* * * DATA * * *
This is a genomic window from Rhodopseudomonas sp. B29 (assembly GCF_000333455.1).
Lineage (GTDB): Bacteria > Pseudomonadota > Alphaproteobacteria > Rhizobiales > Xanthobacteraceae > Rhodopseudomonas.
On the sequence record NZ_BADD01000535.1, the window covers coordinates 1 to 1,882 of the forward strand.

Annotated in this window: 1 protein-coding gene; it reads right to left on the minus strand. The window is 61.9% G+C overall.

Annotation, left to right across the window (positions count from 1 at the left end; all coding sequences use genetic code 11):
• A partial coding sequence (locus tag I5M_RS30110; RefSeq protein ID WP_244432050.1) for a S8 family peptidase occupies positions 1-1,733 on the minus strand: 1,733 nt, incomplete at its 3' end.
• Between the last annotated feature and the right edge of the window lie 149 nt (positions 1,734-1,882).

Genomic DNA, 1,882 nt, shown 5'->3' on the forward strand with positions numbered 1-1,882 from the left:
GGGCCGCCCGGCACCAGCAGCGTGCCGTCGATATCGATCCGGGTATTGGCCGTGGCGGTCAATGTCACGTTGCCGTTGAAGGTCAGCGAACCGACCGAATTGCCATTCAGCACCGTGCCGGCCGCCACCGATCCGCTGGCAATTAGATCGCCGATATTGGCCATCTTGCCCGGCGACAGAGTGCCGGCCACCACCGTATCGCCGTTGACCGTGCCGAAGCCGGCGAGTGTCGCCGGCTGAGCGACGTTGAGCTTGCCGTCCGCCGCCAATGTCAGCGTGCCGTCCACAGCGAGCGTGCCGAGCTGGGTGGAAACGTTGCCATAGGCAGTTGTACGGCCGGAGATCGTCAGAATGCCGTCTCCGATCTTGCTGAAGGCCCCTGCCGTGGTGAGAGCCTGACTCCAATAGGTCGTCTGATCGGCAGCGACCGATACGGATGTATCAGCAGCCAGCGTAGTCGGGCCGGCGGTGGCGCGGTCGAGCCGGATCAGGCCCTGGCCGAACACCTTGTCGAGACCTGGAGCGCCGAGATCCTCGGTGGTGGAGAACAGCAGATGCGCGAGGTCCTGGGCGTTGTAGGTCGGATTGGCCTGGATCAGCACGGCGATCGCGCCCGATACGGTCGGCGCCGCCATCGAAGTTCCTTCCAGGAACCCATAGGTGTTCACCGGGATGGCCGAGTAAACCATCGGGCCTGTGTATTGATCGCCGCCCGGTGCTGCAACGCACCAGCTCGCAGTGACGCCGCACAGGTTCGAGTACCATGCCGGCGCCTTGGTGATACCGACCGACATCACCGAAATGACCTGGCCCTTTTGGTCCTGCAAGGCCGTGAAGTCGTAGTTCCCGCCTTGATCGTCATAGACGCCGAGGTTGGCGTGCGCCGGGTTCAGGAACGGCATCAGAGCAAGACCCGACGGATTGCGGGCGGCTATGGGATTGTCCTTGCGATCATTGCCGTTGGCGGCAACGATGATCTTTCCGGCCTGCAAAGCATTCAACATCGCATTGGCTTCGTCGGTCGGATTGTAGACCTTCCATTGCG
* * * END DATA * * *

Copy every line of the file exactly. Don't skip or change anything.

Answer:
This is a genomic window from Rhodopseudomonas sp. B29 (assembly GCF_000333455.1).
Lineage (GTDB): Bacteria > Pseudomonadota > Alphaproteobacteria > Rhizobiales > Xanthobacteraceae > Rhodopseudomonas.
On the sequence record NZ_BADD01000535.1, the window covers coordinates 1 to 1,882 of the forward strand.

Annotated in this window: 1 protein-coding gene; it reads right to left on the minus strand. The window is 61.9% G+C overall.

Annotation, left to right across the window (positions count from 1 at the left end; all coding sequences use genetic code 11):
• A partial coding sequence (locus tag I5M_RS30110; RefSeq protein ID WP_244432050.1) for a S8 family peptidase occupies positions 1-1,733 on the minus strand: 1,733 nt, incomplete at its 3' end.
• Between the last annotated feature and the right edge of the window lie 149 nt (positions 1,734-1,882).

Genomic DNA, 1,882 nt, shown 5'->3' on the forward strand with positions numbered 1-1,882 from the left:
GGGCCGCCCGGCACCAGCAGCGTGCCGTCGATATCGATCCGGGTATTGGCCGTGGCGGTCAATGTCACGTTGCCGTTGAAGGTCAGCGAACCGACCGAATTGCCATTCAGCACCGTGCCGGCCGCCACCGATCCGCTGGCAATTAGATCGCCGATATTGGCCATCTTGCCCGGCGACAGAGTGCCGGCCACCACCGTATCGCCGTTGACCGTGCCGAAGCCGGCGAGTGTCGCCGGCTGAGCGACGTTGAGCTTGCCGTCCGCCGCCAATGTCAGCGTGCCGTCCACAGCGAGCGTGCCGAGCTGGGTGGAAACGTTGCCATAGGCAGTTGTACGGCCGGAGATCGTCAGAATGCCGTCTCCGATCTTGCTGAAGGCCCCTGCCGTGGTGAGAGCCTGACTCCAATAGGTCGTCTGATCGGCAGCGACCGATACGGATGTATCAGCAGCCAGCGTAGTCGGGCCGGCGGTGGCGCGGTCGAGCCGGATCAGGCCCTGGCCGAACACCTTGTCGAGACCTGGAGCGCCGAGATCCTCGGTGGTGGAGAACAGCAGATGCGCGAGGTCCTGGGCGTTGTAGGTCGGATTGGCCTGGATCAGCACGGCGATCGCGCCCGATACGGTCGGCGCCGCCATCGAAGTTCCTTCCAGGAACCCATAGGTGTTCACCGGGATGGCCGAGTAAACCATCGGGCCTGTGTATTGATCGCCGCCCGGTGCTGCAACGCACCAGCTCGCAGTGACGCCGCACAGGTTCGAGTACCATGCCGGCGCCTTGGTGATACCGACCGACATCACCGAAATGACCTGGCCCTTTTGGTCCTGCAAGGCCGTGAAGTCGTAGTTCCCGCCTTGATCGTCATAGACGCCGAGGTTGGCGTGCGCCGGGTTCAGGAACGGCATCAGAGCAAGACCCGACGGATTGCGGGCGGCTATGGGATTGTCCTTGCGATCATTGCCGTTGGCGGCAACGATGATCTTTCCGGCCTGCAAAGCATTCAACATCGCATTGGCTTCGTCGGTCGGATTGTAGACCTTCCATTGCG